President Obama in danger of failing the terrorism test

J. Martin Rochester, Curators’ Teaching Professor of Political Science at the University of Missouri-St. Louis, is author of 10 books on international and American politics, including the forthcoming “New Warfare:  Rethinking Rules for An Unruly World.”  In addition to teaching courses in international politics, international organization and law, and U.S. foreign policy, he has served as chair of the Political Science Dept. at UM-St. Louis.

By Marty Rochester

The New Year began with two train stations in Munich evacuated, nine people shot outside a Tel Aviv pub, and a fire roaring through a luxury hotel in Dubai, near the Burj Tower, the world’s tallest building – all connected to suspected terrorism.

Following the earlier mass murder in San Bernardino, Calif., committed by two “radicalized” Muslims (Syed Farook and Tashfeen Malik), President Barack Obama addressed the nation in December on how he planned to win the “War on Terror.” What grade should we give his overall handling of the problem? 

The president, to his credit, finally did use the word “terrorism” after studiously avoiding the term for most of his tenure. (He had previously called U.S. counter-terrorism efforts “overseas contingency operations,” while calling the Fort Hood killings “workplace violence.”)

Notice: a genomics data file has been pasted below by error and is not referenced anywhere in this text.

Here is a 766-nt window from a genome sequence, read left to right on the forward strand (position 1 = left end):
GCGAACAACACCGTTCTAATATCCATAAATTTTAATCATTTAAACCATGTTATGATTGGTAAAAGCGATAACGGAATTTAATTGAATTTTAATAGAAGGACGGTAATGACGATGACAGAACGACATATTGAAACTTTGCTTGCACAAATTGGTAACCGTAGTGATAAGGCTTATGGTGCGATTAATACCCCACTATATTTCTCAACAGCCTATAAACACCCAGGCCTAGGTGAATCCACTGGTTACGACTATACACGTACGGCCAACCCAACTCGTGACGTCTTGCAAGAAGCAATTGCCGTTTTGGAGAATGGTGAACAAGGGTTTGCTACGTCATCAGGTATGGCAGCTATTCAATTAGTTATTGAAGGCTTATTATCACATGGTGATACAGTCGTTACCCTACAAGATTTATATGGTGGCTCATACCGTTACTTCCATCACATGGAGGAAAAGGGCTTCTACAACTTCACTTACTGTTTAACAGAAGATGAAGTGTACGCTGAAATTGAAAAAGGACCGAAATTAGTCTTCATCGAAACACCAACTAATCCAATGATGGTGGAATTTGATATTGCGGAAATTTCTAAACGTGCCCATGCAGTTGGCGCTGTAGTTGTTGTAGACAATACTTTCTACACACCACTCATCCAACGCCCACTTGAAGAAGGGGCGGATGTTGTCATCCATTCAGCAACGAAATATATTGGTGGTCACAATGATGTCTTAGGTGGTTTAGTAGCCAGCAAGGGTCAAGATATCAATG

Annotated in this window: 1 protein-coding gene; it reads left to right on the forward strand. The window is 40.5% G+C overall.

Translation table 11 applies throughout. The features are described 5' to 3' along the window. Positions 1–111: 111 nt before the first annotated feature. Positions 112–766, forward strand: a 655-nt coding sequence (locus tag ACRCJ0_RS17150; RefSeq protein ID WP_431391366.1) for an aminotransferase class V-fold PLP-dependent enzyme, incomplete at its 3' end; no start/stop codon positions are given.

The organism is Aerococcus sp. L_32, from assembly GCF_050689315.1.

It was comical how CNN and other media, sharing his concern not to exacerbate Islamophobia, seemed to be praying the night of the San Bernardino shootings that the names of the perpetrators would sound more like John Smith and Mary Jones, as they were leaning toward the workplace violence explanation of the carnage until they had to acknowledge grudgingly the jihadistexplanation once the FBI reported that Malik had sworn an online oath to ISIS. No amount of political correctness could trump the evidence staring Anderson Cooper and other commentators in the face.

Not so the president. The reluctance to call the brand of terrorism by name — radical Islam — was a hallmark of Obama’s speech, as he spent as much time trying to defuse hatred toward Muslims as he did presenting his plan to defuse the threat posed by ISIS and other jihadist groups.